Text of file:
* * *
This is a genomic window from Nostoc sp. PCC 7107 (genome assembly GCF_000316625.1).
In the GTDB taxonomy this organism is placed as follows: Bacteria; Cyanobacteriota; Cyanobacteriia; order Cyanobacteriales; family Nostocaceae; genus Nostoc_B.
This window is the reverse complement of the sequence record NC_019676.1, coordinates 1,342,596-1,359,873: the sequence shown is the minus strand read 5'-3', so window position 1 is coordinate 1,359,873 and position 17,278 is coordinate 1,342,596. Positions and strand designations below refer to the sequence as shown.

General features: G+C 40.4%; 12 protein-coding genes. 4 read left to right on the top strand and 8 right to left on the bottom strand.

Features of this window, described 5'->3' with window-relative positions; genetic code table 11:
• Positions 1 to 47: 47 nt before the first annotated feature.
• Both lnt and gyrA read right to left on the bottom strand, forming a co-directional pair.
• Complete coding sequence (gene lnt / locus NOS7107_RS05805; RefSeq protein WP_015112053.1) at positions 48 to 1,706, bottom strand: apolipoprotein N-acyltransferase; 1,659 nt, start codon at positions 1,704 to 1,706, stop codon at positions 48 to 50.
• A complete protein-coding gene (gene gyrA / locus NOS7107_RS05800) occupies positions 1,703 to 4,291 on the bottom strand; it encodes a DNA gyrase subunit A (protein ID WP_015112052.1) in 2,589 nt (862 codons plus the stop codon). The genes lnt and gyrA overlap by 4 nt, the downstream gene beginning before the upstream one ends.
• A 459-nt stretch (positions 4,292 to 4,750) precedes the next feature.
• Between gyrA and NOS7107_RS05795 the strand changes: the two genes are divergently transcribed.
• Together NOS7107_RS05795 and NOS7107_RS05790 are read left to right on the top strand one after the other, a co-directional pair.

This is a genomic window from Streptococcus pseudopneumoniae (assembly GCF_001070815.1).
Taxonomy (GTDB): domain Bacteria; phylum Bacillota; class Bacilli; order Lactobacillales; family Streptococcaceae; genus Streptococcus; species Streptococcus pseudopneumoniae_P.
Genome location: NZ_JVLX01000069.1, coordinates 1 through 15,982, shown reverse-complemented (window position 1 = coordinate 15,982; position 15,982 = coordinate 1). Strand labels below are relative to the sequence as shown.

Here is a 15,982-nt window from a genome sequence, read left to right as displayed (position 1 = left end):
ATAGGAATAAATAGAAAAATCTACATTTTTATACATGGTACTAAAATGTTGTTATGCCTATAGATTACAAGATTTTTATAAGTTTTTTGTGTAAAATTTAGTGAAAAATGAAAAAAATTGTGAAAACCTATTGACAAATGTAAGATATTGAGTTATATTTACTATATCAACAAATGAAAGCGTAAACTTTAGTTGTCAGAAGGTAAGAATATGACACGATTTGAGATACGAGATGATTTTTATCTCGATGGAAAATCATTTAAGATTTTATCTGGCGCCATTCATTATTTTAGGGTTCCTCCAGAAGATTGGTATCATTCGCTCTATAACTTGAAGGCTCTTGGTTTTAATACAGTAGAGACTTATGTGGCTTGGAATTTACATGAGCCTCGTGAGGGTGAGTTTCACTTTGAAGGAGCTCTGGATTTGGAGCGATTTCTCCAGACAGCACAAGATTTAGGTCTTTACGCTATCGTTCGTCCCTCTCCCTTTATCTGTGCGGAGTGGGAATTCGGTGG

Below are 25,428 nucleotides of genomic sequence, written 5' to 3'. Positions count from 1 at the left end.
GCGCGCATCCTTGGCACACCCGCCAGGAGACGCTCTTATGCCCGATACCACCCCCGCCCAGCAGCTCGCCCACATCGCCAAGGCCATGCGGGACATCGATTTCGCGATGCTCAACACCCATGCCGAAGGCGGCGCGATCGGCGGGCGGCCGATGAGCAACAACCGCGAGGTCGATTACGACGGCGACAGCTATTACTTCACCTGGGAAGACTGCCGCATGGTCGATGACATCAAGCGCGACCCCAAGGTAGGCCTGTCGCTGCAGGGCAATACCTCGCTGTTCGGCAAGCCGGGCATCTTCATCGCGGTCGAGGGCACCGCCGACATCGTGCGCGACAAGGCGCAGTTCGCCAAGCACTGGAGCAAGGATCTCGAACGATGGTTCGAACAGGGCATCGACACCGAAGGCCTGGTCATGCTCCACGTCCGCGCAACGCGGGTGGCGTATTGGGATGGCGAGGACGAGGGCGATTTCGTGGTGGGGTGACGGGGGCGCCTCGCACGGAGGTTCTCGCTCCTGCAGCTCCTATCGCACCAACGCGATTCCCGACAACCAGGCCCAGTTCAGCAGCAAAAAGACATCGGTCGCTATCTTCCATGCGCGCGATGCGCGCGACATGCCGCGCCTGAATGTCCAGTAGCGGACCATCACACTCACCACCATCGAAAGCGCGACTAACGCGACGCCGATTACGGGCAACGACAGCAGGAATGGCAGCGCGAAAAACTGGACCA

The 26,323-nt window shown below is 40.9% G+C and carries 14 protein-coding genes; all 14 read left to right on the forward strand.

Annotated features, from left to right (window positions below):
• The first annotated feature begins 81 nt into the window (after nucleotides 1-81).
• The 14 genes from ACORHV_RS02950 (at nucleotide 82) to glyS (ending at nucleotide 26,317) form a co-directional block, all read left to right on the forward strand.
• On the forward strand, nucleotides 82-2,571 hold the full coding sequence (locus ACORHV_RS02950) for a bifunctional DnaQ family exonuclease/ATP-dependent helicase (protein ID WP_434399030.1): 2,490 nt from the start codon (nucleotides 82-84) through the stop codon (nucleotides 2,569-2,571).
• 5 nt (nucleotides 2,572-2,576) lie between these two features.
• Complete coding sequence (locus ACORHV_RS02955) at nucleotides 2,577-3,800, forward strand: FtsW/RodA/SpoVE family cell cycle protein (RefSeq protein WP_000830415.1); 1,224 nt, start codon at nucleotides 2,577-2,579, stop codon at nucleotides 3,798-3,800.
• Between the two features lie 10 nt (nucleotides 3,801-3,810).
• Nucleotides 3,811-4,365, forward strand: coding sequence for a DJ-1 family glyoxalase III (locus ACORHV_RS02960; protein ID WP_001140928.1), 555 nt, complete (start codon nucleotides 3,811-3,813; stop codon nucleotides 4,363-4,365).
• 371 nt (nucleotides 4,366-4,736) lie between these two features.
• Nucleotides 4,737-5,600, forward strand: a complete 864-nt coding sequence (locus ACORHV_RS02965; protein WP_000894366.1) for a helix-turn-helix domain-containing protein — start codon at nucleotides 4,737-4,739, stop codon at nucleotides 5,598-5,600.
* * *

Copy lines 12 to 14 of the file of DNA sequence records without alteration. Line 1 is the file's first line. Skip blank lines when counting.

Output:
• Together NOS7107_RS05795 and NOS7107_RS05790 are read left to right on the top strand one after the other, a co-directional pair.

This is a genomic window from Streptococcus pseudopneumoniae (assembly GCF_001070815.1).
Taxonomy (GTDB): domain Bacteria; phylum Bacillota; class Bacilli; order Lactobacillales; family Streptococcaceae; genus Streptococcus; species Streptococcus pseudopneumoniae_P.